The finalized product (well, as close to finalized as you can get—naturally there are regional variations, with some areas using turkey instead of ham because they are wrong about the purpose of taste buds, and others removing the sweet component of the sandwich as a reminder of why we can’t have nice things) likely first appeared on menus in Southern California. While there are whispers that this happened as early as the 1950s, at the very latest it popped up in 1966 in Anaheim’s Disneyland of all places. We know, we’re as surprised as you—we don’t really anticipate going to fucking Disneyland for our culinary origin stories, but here we are.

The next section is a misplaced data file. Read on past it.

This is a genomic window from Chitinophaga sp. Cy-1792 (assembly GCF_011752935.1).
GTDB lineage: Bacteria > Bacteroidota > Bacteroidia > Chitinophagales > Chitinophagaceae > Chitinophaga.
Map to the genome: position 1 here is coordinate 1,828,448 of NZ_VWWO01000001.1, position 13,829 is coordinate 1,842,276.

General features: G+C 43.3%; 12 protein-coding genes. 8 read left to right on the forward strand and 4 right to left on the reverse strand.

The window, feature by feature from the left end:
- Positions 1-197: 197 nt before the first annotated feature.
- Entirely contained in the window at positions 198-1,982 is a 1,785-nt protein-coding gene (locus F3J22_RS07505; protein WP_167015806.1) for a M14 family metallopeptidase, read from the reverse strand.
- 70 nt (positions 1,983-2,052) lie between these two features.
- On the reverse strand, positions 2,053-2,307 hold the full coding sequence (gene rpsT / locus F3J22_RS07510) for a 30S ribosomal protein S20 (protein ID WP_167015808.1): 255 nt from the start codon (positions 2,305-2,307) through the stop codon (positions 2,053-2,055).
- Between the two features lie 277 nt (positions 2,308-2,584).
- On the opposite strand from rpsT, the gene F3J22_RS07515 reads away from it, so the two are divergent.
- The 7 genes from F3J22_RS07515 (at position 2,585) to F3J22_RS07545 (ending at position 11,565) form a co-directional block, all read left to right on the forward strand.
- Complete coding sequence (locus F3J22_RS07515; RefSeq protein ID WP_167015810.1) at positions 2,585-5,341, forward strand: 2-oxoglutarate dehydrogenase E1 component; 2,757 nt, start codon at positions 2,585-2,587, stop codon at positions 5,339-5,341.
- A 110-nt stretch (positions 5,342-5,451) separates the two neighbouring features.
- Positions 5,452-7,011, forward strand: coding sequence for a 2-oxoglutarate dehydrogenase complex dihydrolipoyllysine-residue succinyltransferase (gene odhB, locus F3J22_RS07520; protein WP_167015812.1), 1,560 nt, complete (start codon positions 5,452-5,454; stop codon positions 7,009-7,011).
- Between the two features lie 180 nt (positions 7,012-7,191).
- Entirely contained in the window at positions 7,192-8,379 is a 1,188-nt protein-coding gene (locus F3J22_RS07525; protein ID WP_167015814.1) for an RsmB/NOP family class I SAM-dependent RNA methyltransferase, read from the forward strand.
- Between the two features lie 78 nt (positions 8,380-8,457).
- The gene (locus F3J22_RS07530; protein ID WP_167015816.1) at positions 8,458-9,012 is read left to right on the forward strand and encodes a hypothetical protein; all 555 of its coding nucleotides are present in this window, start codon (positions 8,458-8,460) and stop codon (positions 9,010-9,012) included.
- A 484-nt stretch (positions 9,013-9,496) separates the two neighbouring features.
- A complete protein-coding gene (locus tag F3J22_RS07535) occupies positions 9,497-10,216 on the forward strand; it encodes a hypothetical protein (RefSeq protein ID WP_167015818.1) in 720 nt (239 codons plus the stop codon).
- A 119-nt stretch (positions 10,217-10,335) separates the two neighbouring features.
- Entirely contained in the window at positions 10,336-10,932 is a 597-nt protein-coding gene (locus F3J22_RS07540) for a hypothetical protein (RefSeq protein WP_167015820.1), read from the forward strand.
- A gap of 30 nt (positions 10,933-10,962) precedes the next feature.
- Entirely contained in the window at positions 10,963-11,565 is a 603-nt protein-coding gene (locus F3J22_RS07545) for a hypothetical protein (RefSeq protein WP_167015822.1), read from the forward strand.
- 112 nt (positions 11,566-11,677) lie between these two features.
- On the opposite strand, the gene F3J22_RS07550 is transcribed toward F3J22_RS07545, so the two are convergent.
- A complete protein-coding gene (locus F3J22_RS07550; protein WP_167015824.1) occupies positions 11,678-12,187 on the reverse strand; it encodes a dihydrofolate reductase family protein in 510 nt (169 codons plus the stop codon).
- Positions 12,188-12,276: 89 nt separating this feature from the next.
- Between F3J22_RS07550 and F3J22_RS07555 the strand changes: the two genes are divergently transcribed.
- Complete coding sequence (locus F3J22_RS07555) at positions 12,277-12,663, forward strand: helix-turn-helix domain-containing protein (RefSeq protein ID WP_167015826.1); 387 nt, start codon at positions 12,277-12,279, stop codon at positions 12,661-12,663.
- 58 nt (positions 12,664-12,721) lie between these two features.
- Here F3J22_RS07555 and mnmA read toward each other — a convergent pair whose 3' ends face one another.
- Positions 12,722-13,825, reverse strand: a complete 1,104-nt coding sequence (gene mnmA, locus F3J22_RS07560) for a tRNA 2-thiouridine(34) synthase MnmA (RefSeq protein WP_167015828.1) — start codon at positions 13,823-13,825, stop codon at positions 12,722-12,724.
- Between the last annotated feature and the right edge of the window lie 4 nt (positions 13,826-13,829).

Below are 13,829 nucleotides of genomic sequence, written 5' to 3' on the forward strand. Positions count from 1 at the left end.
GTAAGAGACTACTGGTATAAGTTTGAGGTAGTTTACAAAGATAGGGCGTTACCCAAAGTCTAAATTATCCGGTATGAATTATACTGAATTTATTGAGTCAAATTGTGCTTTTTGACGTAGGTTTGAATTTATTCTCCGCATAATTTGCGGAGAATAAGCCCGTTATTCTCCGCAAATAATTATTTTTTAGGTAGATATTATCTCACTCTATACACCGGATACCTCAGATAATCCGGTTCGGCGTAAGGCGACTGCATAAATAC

We’ve previously talked about the Reuben in borderline exhaustive detail, so you can click here for a more complete rundown, but this is an important enough sandwich to at least warrant a greatly pared down summary of its history. Though there are several variations, the most common version of the Reuben is a hot sandwich on rye bread filled with corned beef, Swiss cheese, sauerkraut and Russian dressing. It was probably invented by Reuben Kulakofsky in Omaha, Nebraska, though some claim it was invented by Arnold Reuben, who owned Reuben’s Delicatessen in New York City. There’s a large back and forth, and honestly we’re pretty sure it’s more likely to have originated in Omaha in the 1920s. Whenever it was first made, it’s been a melty, toasty, delicious deli and lunch staple ever since.
Roast Beef Sandwich